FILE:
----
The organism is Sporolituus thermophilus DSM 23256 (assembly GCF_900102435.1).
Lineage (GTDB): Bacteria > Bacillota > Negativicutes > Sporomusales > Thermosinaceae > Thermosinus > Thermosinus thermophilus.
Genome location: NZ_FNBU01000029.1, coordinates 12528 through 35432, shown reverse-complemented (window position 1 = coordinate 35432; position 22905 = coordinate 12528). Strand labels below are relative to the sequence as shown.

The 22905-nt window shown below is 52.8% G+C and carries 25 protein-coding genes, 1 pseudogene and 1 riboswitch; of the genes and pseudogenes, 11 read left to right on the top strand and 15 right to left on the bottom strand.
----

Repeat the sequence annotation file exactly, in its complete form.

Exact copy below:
The organism is Sporolituus thermophilus DSM 23256 (assembly GCF_900102435.1).
Lineage (GTDB): Bacteria > Bacillota > Negativicutes > Sporomusales > Thermosinaceae > Thermosinus > Thermosinus thermophilus.
Genome location: NZ_FNBU01000029.1, coordinates 12528 through 35432, shown reverse-complemented (window position 1 = coordinate 35432; position 22905 = coordinate 12528). Strand labels below are relative to the sequence as shown.

The 22905-nt window shown below is 52.8% G+C and carries 25 protein-coding genes, 1 pseudogene and 1 riboswitch; of the genes and pseudogenes, 11 read left to right on the top strand and 15 right to left on the bottom strand.